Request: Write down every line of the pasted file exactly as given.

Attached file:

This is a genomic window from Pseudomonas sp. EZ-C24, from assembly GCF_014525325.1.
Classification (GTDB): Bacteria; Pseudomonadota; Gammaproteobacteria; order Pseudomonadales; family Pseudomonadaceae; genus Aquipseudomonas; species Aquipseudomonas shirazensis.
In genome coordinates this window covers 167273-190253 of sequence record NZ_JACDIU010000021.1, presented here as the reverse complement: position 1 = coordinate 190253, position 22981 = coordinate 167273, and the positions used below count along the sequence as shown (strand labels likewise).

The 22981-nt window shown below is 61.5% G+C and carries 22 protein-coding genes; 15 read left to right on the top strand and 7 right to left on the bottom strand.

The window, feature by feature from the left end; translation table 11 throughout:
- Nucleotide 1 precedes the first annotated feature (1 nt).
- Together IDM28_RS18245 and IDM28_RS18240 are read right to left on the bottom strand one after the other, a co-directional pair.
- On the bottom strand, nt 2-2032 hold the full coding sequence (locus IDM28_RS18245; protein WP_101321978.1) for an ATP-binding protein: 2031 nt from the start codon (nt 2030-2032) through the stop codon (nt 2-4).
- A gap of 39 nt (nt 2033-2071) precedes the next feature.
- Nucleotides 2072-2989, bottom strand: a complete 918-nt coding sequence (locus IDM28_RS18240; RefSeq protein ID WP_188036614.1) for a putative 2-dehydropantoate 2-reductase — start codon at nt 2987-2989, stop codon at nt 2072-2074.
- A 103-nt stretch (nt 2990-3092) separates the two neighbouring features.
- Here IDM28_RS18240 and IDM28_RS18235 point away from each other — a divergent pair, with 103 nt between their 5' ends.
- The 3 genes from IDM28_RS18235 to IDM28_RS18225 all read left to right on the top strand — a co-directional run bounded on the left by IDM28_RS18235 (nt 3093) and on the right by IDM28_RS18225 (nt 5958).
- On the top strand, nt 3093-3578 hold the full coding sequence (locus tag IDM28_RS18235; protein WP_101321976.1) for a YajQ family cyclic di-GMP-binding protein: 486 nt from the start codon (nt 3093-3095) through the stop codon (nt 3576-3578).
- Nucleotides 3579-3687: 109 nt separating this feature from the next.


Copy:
This is a genomic window from Pseudomonas sp. EZ-C24, from assembly GCF_014525325.1.
Classification (GTDB): Bacteria; Pseudomonadota; Gammaproteobacteria; order Pseudomonadales; family Pseudomonadaceae; genus Aquipseudomonas; species Aquipseudomonas shirazensis.
In genome coordinates this window covers 167273-190253 of sequence record NZ_JACDIU010000021.1, presented here as the reverse complement: position 1 = coordinate 190253, position 22981 = coordinate 167273, and the positions used below count along the sequence as shown (strand labels likewise).

The 22981-nt window shown below is 61.5% G+C and carries 22 protein-coding genes; 15 read left to right on the top strand and 7 right to left on the bottom strand.

The window, feature by feature from the left end; translation table 11 throughout:
- Nucleotide 1 precedes the first annotated feature (1 nt).
- Together IDM28_RS18245 and IDM28_RS18240 are read right to left on the bottom strand one after the other, a co-directional pair.
- On the bottom strand, nt 2-2032 hold the full coding sequence (locus IDM28_RS18245; protein WP_101321978.1) for an ATP-binding protein: 2031 nt from the start codon (nt 2030-2032) through the stop codon (nt 2-4).
- A gap of 39 nt (nt 2033-2071) precedes the next feature.
- Nucleotides 2072-2989, bottom strand: a complete 918-nt coding sequence (locus IDM28_RS18240; RefSeq protein ID WP_188036614.1) for a putative 2-dehydropantoate 2-reductase — start codon at nt 2987-2989, stop codon at nt 2072-2074.
- A 103-nt stretch (nt 2990-3092) separates the two neighbouring features.
- Here IDM28_RS18240 and IDM28_RS18235 point away from each other — a divergent pair, with 103 nt between their 5' ends.
- The 3 genes from IDM28_RS18235 to IDM28_RS18225 all read left to right on the top strand — a co-directional run bounded on the left by IDM28_RS18235 (nt 3093) and on the right by IDM28_RS18225 (nt 5958).
- On the top strand, nt 3093-3578 hold the full coding sequence (locus tag IDM28_RS18235; protein WP_101321976.1) for a YajQ family cyclic di-GMP-binding protein: 486 nt from the start codon (nt 3093-3095) through the stop codon (nt 3576-3578).
- Nucleotides 3579-3687: 109 nt separating this feature from the next.